The wooden staff has some structural advantages that the telescoping ones don't. On our last trip I was able to wedge one end of my staff into a root bundle and the other end wedged onto my thigh to give my daughter a stable foothold scaling up a steep incline. The metal staff probably would've bent under that use.

I've even given my old one to my daughter and she uses it just like a hand reaching up without thinking to hook onto my staff so that I can pull her up an embankment, etc. She also hooks onto my daypack so that I can tow her up hills (A daddy's job is never done). smile

Recently I've found out how much easier it is to use two staffs while hiking so I bought a telescoping staff to use in my left hand.

It made a big difference having the two of them taking a lot of strain off my knees and I can collapse it when I only need the one .

I've thought of just going ahead and carrying two telescoping hiking staffs but I've gotten so used to having the hook and having the stouter wooden one that I've compromised and plan to carry both.

samhain autumnwood

#88513 - 03/16/07 02:44 AM Re: Speaking of Hiking Staffs... [Re: benjammin]
Seeker890 Offline

Registered: 06/19/06
Posts: 93
Loc: Central Ohio
I currently use a pair of collapsable Al/Ti hiking sticks for the light weight and to help take the load off my knees when backpacking. When out with the scouts when hiking is not the emphasis of the trip, I prefer a natural stave. I am not sure of the proper name, but we always called it "ironwood". Increadably strong and light weight when dry. Mine is approx. 5 foot long and about 1 1/4" at the top, tapering to about 1" on the bottom. I trimmed the bottom a little bit and glued a 3/4" copper tubing coupling on the end to keep it from splitting under heavy use. Drilled near the top and ran a leather thong through it for a wrist / hanging strap.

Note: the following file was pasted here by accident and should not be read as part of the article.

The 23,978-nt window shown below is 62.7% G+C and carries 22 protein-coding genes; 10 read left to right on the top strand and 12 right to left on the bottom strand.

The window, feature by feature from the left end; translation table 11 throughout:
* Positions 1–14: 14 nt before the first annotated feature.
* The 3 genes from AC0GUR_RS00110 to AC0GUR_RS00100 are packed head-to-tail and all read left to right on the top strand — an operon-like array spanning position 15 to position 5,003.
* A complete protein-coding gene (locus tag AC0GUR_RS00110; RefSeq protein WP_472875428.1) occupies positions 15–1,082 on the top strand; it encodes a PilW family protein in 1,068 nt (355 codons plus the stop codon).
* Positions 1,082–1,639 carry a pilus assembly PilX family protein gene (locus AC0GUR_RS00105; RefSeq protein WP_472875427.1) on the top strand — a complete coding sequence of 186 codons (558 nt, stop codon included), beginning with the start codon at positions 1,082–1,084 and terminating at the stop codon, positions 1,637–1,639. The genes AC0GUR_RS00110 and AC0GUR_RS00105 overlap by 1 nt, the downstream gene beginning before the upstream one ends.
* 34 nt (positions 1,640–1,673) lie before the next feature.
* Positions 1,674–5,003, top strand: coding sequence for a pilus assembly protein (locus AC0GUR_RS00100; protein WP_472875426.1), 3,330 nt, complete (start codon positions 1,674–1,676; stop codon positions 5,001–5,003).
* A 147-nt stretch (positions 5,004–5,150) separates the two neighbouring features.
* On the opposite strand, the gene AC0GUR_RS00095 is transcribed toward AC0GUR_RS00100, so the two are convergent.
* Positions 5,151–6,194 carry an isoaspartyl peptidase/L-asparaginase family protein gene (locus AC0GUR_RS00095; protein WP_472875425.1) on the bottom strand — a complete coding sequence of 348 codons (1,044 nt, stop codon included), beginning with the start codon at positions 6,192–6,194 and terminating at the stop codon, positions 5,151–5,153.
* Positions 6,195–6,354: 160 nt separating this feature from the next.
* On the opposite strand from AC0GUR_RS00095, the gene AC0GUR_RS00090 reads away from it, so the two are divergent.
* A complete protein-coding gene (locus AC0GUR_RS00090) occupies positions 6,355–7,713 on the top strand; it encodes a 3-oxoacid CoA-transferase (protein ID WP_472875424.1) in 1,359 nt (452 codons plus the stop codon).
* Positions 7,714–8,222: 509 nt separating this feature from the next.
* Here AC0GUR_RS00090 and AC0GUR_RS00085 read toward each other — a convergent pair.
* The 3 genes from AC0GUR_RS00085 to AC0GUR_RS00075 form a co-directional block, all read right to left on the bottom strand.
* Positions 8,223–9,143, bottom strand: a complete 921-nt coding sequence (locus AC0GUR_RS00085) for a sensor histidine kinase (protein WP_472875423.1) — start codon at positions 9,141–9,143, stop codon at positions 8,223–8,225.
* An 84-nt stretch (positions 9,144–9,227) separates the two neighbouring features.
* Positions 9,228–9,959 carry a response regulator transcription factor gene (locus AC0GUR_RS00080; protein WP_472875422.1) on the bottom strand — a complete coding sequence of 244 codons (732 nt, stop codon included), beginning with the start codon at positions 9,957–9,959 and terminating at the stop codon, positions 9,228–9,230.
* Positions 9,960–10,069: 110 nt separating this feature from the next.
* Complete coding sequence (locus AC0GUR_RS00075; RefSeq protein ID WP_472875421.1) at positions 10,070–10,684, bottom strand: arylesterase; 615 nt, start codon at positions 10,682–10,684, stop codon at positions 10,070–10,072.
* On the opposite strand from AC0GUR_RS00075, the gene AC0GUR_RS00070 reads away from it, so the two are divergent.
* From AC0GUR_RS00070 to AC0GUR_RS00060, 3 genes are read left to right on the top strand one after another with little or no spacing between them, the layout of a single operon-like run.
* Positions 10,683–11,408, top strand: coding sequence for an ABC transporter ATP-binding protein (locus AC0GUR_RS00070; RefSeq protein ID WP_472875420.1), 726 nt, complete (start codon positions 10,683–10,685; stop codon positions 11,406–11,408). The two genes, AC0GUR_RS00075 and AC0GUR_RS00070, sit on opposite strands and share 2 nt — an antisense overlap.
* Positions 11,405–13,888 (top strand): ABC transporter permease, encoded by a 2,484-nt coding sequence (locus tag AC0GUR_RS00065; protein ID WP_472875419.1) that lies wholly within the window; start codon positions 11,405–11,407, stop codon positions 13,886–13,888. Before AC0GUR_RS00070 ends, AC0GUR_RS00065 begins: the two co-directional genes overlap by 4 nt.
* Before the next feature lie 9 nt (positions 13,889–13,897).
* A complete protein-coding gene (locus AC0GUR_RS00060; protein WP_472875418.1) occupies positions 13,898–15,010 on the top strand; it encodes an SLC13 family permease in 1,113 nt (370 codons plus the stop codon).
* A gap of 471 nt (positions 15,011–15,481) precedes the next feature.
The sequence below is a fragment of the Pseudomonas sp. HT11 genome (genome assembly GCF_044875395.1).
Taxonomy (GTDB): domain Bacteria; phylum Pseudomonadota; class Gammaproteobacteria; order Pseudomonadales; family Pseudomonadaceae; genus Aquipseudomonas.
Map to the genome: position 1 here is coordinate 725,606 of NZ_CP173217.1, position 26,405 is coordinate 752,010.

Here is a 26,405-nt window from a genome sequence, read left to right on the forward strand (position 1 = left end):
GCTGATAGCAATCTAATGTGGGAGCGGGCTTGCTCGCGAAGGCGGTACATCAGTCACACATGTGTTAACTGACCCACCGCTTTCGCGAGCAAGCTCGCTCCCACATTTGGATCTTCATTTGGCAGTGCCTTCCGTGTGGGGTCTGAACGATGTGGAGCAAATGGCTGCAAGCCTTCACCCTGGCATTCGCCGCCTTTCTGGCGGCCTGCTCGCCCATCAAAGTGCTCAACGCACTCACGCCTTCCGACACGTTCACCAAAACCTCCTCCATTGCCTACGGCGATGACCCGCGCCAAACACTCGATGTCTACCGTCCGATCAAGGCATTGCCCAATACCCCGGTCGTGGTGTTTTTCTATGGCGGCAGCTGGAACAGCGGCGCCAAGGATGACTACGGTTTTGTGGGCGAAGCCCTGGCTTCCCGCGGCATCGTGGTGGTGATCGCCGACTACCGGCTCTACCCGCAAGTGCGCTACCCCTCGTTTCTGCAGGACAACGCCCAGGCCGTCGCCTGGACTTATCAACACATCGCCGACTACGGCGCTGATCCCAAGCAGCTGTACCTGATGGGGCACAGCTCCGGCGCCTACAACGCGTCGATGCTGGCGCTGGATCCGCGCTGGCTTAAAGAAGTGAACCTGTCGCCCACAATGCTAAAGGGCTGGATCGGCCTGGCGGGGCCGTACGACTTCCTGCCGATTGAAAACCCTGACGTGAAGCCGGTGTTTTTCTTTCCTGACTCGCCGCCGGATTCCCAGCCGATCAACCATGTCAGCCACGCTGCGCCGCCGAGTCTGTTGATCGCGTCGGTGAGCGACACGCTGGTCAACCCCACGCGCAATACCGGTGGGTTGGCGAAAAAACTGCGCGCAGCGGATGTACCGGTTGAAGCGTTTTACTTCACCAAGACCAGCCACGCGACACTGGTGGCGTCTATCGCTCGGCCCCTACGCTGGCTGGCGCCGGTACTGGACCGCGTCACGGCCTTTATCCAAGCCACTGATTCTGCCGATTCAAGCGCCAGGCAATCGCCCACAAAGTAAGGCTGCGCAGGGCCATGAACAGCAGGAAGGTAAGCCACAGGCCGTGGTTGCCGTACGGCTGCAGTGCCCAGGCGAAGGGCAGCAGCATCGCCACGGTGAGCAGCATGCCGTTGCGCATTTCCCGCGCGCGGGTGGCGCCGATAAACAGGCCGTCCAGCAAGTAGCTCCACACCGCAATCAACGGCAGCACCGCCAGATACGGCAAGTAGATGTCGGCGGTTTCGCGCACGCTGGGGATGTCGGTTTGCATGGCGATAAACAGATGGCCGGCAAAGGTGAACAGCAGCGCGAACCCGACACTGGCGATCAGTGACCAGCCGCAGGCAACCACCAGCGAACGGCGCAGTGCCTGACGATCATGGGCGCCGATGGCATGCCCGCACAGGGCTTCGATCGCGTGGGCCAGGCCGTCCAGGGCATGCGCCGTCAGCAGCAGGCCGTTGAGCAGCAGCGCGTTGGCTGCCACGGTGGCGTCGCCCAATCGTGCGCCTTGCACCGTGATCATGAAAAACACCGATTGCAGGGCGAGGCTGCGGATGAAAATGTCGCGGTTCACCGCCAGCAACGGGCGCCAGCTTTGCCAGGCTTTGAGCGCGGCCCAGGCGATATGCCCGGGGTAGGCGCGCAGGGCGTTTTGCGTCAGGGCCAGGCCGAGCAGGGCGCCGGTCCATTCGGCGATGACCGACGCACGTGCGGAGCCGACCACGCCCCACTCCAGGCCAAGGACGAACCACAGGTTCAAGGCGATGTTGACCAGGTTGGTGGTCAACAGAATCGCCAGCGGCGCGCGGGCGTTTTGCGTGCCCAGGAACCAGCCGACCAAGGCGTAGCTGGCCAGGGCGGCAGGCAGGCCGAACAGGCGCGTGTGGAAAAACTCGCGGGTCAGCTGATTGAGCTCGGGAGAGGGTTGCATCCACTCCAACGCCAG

The Seeker

#88514 - 03/16/07 03:42 AM Re: Speaking of Hiking Staffs... [Re: OldBaldGuy]
Menawa Offline

Registered: 01/23/07
Posts: 20
There is such a wide variety of options and opinions that it is hard to say what is "the best", so just get what suits you. However, people with bad knees probably do need two ski-pole type hiking sticks when negotiating rough terrain at speed. I prefer rigid poles to those with shock-absorbing features, but many people prefer the opposite. I collect hiking staffs and have a wide variety both store-bought and handmade. But I rarely carry any of them unless I am making a multi-day backpacking trip. Then I prefer my homemade hickory staff, 5' tall, 1" thick, very tough, a crutch tip on the bottom attached with shoe goo, and a natural Y top. The Y at the top is perfect for catching snakes, proping my backback against a tree with the carry loop, or to stretch a line across for a tarp shelter. On shorter hikes, I generally prefer to just pick up the first stick I find and keep "trading up" until I have a pretty good hiking stick by the time I get home. If it's really nice, I trim it up and add it to my collection.

#88515 - 03/16/07 03:47 AM Re: Speaking of Hiking Staffs... [Re: Seeker890]
big_al Offline

Registered: 01/04/06
Posts: 586
Loc: 20mi east of San Diego
When I was out on a fire I brought back some aspin staves. They work wonderfull when dry. Light, strong and fairley stright.